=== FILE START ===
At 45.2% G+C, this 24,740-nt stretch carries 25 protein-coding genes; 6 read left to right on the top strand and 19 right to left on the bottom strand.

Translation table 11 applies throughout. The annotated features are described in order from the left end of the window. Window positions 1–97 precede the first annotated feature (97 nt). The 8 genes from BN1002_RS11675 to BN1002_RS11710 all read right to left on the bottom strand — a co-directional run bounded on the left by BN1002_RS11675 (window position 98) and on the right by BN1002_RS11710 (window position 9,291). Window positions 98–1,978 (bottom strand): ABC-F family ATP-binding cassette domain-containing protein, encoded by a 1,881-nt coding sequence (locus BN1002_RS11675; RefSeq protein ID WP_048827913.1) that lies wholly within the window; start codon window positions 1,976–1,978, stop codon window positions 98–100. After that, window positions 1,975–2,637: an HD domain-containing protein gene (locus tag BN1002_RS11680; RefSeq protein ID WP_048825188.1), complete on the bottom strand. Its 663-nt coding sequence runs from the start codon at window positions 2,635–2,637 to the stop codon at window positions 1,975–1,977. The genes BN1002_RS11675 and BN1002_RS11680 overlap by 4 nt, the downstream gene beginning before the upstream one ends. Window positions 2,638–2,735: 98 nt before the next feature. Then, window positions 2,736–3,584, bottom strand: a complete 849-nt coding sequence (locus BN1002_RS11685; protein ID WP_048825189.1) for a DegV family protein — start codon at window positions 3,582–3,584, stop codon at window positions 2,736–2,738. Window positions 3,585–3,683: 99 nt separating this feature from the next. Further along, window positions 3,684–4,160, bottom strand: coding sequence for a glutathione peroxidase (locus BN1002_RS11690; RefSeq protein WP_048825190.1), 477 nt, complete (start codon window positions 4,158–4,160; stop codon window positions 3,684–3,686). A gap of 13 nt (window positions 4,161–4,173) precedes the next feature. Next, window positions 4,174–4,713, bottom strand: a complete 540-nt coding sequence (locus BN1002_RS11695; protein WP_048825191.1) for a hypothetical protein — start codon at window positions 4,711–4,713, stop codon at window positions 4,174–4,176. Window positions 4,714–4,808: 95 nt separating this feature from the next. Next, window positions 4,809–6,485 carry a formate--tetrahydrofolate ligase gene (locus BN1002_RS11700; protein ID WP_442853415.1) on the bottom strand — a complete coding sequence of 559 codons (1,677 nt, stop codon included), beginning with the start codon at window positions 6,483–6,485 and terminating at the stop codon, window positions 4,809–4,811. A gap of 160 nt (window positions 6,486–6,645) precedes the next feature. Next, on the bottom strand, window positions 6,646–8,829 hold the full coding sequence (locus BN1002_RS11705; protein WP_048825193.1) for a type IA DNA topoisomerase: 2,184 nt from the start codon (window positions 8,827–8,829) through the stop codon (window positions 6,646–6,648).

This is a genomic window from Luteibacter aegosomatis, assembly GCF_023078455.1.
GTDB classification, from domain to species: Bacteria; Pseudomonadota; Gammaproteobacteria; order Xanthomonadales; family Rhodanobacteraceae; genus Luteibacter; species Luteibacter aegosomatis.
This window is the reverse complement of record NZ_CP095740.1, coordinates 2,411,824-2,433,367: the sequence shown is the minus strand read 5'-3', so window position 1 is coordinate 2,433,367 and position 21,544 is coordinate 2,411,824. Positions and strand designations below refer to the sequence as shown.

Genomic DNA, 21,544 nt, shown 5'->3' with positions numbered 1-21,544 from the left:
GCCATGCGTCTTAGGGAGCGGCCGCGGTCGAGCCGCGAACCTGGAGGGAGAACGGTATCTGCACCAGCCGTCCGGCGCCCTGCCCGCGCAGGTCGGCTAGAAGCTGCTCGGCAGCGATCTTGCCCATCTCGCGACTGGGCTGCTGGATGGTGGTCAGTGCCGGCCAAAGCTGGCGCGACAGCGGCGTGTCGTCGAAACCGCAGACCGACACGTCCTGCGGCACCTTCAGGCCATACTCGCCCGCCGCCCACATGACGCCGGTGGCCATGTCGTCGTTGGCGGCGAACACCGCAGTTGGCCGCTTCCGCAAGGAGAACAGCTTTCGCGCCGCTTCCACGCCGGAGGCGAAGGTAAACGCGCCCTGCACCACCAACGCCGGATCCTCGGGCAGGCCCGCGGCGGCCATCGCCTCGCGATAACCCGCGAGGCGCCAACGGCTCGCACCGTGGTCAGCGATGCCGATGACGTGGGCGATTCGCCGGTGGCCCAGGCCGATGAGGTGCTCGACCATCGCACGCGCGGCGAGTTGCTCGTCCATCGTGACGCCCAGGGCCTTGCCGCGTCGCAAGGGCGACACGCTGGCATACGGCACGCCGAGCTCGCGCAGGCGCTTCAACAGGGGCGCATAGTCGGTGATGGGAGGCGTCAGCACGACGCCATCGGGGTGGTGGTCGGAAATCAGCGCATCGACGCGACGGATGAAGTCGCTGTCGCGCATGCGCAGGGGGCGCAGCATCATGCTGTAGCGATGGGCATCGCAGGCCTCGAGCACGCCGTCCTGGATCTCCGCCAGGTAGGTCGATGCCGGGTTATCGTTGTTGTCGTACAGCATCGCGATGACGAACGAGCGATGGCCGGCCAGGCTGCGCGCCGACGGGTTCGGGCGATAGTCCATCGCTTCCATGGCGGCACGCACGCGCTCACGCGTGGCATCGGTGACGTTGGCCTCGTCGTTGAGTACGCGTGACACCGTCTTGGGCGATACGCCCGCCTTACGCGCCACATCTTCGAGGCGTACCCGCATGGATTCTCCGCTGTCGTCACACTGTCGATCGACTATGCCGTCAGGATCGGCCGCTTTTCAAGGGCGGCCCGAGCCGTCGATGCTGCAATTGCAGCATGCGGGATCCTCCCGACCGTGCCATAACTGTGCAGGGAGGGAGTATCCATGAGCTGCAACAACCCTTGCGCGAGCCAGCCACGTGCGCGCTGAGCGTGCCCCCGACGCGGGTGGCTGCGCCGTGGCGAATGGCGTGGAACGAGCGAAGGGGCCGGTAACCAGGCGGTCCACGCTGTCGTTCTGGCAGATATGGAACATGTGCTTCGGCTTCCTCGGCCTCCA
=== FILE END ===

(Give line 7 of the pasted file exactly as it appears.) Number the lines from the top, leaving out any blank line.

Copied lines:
GCCATGCGTCTTAGGGAGCGGCCGCGGTCGAGCCGCGAACCTGGAGGGAGAACGGTATCTGCACCAGCCGTCCGGCGCCCTGCCCGCGCAGGTCGGCTAGAAGCTGCTCGGCAGCGATCTTGCCCATCTCGCGACTGGGCTGCTGGATGGTGGTCAGTGCCGGCCAAAGCTGGCGCGACAGCGGCGTGTCGTCGAAACCGCAGACCGACACGTCCTGCGGCACCTTCAGGCCATACTCGCCCGCCGCCCACATGACGCCGGTGGCCATGTCGTCGTTGGCGGCGAACACCGCAGTTGGCCGCTTCCGCAAGGAGAACAGCTTTCGCGCCGCTTCCACGCCGGAGGCGAAGGTAAACGCGCCCTGCACCACCAACGCCGGATCCTCGGGCAGGCCCGCGGCGGCCATCGCCTCGCGATAACCCGCGAGGCGCCAACGGCTCGCACCGTGGTCAGCGATGCCGATGACGTGGGCGATTCGCCGGTGGCCCAGGCCGATGAGGTGCTCGACCATCGCACGCGCGGCGAGTTGCTCGTCCATCGTGACGCCCAGGGCCTTGCCGCGTCGCAAGGGCGACACGCTGGCATACGGCACGCCGAGCTCGCGCAGGCGCTTCAACAGGGGCGCATAGTCGGTGATGGGAGGCGTCAGCACGACGCCATCGGGGTGGTGGTCGGAAATCAGCGCATCGACGCGACGGATGAAGTCGCTGTCGCGCATGCGCAGGGGGCGCAGCATCATGCTGTAGCGATGGGCATCGCAGGCCTCGAGCACGCCGTCCTGGATCTCCGCCAGGTAGGTCGATGCCGGGTTATCGTTGTTGTCGTACAGCATCGCGATGACGAACGAGCGATGGCCGGCCAGGCTGCGCGCCGACGGGTTCGGGCGATAGTCCATCGCTTCCATGGCGGCACGCACGCGCTCACGCGTGGCATCGGTGACGTTGGCCTCGTCGTTGAGTACGCGTGACACCGTCTTGGGCGATACGCCCGCCTTACGCGCCACATCTTCGAGGCGTACCCGCATGGATTCTCCGCTGTCGTCACACTGTCGATCGACTATGCCGTCAGGATCGGCCGCTTTTCAAGGGCGGCCCGAGCCGTCGATGCTGCAATTGCAGCATGCGGGATCCTCCCGACCGTGCCATAACTGTGCAGGGAGGGAGTATCCATGAGCTGCAACAACCCTTGCGCGAGCCAGCCACGTGCGCGCTGAGCGTGCCCCCGACGCGGGTGGCTGCGCCGTGGCGAATGGCGTGGAACGAGCGAAGGGGCCGGTAACCAGGCGGTCCACGCTGTCGTTCTGGCAGATATGGAACATGTGCTTCGGCTTCCTCGGCCTCCA